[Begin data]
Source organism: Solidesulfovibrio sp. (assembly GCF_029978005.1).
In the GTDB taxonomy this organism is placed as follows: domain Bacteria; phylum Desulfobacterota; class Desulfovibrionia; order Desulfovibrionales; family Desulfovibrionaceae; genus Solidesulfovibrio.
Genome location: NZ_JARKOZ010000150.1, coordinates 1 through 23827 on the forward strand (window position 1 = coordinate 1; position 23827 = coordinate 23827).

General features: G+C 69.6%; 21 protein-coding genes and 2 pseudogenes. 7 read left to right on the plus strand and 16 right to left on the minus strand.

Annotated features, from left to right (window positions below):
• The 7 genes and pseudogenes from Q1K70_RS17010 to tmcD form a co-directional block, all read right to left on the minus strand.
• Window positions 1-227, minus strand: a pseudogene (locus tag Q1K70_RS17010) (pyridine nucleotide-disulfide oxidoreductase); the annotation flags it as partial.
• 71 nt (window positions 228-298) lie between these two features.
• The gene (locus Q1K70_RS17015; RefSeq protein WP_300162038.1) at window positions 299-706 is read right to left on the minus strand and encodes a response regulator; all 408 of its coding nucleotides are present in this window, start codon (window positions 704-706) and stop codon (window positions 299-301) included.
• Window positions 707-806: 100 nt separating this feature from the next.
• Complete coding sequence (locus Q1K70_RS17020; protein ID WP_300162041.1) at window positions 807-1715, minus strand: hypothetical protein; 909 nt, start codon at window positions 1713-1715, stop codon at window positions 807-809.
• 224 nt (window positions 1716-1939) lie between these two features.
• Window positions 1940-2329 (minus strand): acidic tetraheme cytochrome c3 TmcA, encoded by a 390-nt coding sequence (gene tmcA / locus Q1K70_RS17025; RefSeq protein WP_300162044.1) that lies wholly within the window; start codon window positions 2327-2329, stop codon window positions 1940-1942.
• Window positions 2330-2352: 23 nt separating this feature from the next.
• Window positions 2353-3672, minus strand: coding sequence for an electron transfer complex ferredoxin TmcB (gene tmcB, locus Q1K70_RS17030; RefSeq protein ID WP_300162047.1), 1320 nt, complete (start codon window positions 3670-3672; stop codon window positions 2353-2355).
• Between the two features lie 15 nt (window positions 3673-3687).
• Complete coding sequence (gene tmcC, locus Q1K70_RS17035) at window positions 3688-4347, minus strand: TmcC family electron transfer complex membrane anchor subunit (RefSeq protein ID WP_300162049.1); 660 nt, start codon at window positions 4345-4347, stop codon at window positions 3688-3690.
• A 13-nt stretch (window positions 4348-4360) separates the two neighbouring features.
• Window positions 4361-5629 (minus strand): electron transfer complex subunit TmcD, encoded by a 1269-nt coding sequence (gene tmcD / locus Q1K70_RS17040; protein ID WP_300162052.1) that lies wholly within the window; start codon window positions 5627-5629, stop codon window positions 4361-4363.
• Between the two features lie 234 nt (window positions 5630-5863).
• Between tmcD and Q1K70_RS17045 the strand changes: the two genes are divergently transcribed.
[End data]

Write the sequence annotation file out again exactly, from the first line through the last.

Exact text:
Source organism: Solidesulfovibrio sp. (assembly GCF_029978005.1).
In the GTDB taxonomy this organism is placed as follows: domain Bacteria; phylum Desulfobacterota; class Desulfovibrionia; order Desulfovibrionales; family Desulfovibrionaceae; genus Solidesulfovibrio.
Genome location: NZ_JARKOZ010000150.1, coordinates 1 through 23827 on the forward strand (window position 1 = coordinate 1; position 23827 = coordinate 23827).

General features: G+C 69.6%; 21 protein-coding genes and 2 pseudogenes. 7 read left to right on the plus strand and 16 right to left on the minus strand.

Annotated features, from left to right (window positions below):
• The 7 genes and pseudogenes from Q1K70_RS17010 to tmcD form a co-directional block, all read right to left on the minus strand.
• Window positions 1-227, minus strand: a pseudogene (locus tag Q1K70_RS17010) (pyridine nucleotide-disulfide oxidoreductase); the annotation flags it as partial.
• 71 nt (window positions 228-298) lie between these two features.
• The gene (locus Q1K70_RS17015; RefSeq protein WP_300162038.1) at window positions 299-706 is read right to left on the minus strand and encodes a response regulator; all 408 of its coding nucleotides are present in this window, start codon (window positions 704-706) and stop codon (window positions 299-301) included.
• Window positions 707-806: 100 nt separating this feature from the next.
• Complete coding sequence (locus Q1K70_RS17020; protein ID WP_300162041.1) at window positions 807-1715, minus strand: hypothetical protein; 909 nt, start codon at window positions 1713-1715, stop codon at window positions 807-809.
• 224 nt (window positions 1716-1939) lie between these two features.
• Window positions 1940-2329 (minus strand): acidic tetraheme cytochrome c3 TmcA, encoded by a 390-nt coding sequence (gene tmcA / locus Q1K70_RS17025; RefSeq protein WP_300162044.1) that lies wholly within the window; start codon window positions 2327-2329, stop codon window positions 1940-1942.
• Window positions 2330-2352: 23 nt separating this feature from the next.
• Window positions 2353-3672, minus strand: coding sequence for an electron transfer complex ferredoxin TmcB (gene tmcB, locus Q1K70_RS17030; RefSeq protein ID WP_300162047.1), 1320 nt, complete (start codon window positions 3670-3672; stop codon window positions 2353-2355).
• Between the two features lie 15 nt (window positions 3673-3687).
• Complete coding sequence (gene tmcC, locus Q1K70_RS17035) at window positions 3688-4347, minus strand: TmcC family electron transfer complex membrane anchor subunit (RefSeq protein ID WP_300162049.1); 660 nt, start codon at window positions 4345-4347, stop codon at window positions 3688-3690.
• A 13-nt stretch (window positions 4348-4360) separates the two neighbouring features.
• Window positions 4361-5629 (minus strand): electron transfer complex subunit TmcD, encoded by a 1269-nt coding sequence (gene tmcD / locus Q1K70_RS17040; protein ID WP_300162052.1) that lies wholly within the window; start codon window positions 5627-5629, stop codon window positions 4361-4363.
• Between the two features lie 234 nt (window positions 5630-5863).
• Between tmcD and Q1K70_RS17045 the strand changes: the two genes are divergently transcribed.